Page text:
State-sponsored programs from China, Russia, Iran and North Korea pose the greatest high-tech threats to Canada, a report from the nation's authority on cyber security warned Wednesday, saying it feared foreign actors could try to disrupt power supplies.
"The number of cyber threat actors is rising, and they are becoming more sophisticated", the Communications Security Establishment (CSE) and its Canadian Center for Cyber Security said.
The center found that those four countries are very likely attempting to build up capacities to disrupt key Canadian infrastructure -- like the electricity supply -- to further their goals.
The report said they are also expected to target intellectual property related to the battle against the coronavirus pandemic in order to boost their own response to the contagion.
Threats against Canadians and their companies include cyber spying and online influence campaigns.
"The most sophisticated capabilities belong to state sponsored cyber threat actors who are motivated by economic, ideological, and geopolitical goals," the center said.
"We assess that almost certainly the state-sponsored programs of China, Russia, Iran, and North Korea pose the greatest state-sponsored cyber threats to Canadian individuals and organizations," it added.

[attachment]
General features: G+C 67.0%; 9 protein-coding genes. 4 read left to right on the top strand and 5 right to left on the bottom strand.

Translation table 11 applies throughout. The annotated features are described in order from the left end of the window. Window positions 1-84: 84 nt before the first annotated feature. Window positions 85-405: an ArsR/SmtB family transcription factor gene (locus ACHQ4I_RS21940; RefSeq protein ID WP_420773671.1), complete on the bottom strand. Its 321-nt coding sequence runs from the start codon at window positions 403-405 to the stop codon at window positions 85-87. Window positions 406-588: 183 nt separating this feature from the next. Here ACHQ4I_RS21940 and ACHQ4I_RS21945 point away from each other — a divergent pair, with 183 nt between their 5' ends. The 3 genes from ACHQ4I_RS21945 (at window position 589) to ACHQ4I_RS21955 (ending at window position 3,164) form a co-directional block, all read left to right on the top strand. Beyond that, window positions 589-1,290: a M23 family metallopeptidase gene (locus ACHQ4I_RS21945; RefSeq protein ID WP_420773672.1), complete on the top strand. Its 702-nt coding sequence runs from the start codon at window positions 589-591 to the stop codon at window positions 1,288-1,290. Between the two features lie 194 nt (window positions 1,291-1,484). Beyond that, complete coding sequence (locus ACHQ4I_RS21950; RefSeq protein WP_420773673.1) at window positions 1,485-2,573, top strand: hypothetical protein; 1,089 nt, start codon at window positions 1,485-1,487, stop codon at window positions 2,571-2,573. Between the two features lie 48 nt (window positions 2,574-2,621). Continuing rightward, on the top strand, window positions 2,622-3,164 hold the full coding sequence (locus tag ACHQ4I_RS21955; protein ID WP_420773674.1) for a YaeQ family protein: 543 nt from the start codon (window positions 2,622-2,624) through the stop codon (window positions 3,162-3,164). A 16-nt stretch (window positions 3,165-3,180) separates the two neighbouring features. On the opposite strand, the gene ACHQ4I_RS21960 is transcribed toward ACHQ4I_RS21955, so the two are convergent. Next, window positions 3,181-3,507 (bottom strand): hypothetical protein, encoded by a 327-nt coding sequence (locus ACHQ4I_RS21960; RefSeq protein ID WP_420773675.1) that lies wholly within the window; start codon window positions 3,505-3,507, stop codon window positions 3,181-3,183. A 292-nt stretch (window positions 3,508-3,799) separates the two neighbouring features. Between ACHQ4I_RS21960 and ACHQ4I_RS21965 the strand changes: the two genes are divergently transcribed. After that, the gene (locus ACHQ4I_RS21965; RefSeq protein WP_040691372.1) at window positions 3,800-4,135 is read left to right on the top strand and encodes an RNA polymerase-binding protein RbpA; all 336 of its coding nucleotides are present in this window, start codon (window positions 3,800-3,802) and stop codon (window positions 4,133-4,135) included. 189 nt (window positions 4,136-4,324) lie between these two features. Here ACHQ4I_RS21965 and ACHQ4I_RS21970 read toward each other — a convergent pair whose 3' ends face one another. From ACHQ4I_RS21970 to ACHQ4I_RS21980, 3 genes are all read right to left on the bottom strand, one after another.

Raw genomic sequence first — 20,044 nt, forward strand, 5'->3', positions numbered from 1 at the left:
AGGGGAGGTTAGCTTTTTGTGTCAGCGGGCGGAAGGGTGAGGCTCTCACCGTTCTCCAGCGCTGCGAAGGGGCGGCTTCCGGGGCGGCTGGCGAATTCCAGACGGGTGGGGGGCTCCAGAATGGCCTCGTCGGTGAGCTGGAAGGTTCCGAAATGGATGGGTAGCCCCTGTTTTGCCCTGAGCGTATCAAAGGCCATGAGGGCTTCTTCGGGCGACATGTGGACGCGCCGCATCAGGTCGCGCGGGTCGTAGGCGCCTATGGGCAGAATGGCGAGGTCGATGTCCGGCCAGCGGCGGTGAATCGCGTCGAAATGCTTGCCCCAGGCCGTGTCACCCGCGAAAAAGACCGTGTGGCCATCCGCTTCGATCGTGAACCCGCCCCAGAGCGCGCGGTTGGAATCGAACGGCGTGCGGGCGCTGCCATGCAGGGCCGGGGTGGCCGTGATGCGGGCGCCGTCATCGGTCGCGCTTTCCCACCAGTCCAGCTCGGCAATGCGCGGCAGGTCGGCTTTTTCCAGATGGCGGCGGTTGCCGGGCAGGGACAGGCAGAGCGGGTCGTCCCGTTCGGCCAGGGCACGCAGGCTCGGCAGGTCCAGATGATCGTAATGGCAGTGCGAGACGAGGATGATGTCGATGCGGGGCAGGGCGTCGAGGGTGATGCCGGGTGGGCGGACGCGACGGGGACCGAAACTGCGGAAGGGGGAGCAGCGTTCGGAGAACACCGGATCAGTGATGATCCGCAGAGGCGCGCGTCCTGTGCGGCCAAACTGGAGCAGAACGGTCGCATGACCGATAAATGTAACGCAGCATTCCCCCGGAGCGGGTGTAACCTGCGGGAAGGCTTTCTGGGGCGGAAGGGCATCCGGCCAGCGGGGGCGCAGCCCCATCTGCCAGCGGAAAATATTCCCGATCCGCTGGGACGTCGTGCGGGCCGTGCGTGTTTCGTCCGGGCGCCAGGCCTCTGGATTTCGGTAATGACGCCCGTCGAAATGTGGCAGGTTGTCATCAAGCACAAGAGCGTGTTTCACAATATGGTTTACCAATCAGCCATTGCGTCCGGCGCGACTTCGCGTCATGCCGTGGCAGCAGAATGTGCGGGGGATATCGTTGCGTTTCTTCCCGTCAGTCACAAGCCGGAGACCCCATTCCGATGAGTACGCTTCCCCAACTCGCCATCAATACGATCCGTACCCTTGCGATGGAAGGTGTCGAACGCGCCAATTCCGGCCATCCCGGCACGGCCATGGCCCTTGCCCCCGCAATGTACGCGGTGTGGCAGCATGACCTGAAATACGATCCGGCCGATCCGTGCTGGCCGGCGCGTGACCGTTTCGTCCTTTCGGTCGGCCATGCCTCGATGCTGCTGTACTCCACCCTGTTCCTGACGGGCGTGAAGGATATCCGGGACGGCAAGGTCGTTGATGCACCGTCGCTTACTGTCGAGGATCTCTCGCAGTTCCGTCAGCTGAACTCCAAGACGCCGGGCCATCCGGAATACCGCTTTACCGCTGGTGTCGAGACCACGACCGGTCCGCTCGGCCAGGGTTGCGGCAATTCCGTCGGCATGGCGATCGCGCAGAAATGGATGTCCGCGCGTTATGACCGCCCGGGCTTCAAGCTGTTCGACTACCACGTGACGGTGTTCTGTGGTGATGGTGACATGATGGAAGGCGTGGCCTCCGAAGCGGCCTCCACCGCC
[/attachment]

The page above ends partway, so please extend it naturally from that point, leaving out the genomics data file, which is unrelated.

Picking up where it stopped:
That said, many other states are rapidly developing their own cyber threats.
State-sponsored attackers are expected to continue to "conduct commercial espionage against Canadian businesses, academia, and governments", the center said.
It further warned that the pandemic has led to a jump in teleworking and online activity in general for Canadians, a trend that will continue and could expose people to an evolving array of cyber threats.
Canadians lost over Can$43 million (US$32.8 million) to cybercrime fraud in 2019, according to statistics from the Canadian AntiFraud Center.
CSE is probing whether China's Huawei Technologies Co Ltd can supply equipment for next-generation 5G networks. The United States and other close allies have moved to block Huawei, saying its gear could contain backdoors allowing access for spies.
"State-sponsored actors are very likely attempting to develop the additional cyber capabilities required to disrupt the supply of electricity,” it said.
In 2019, Russian-associated actors probed US and Canadian electricity utilities, it added.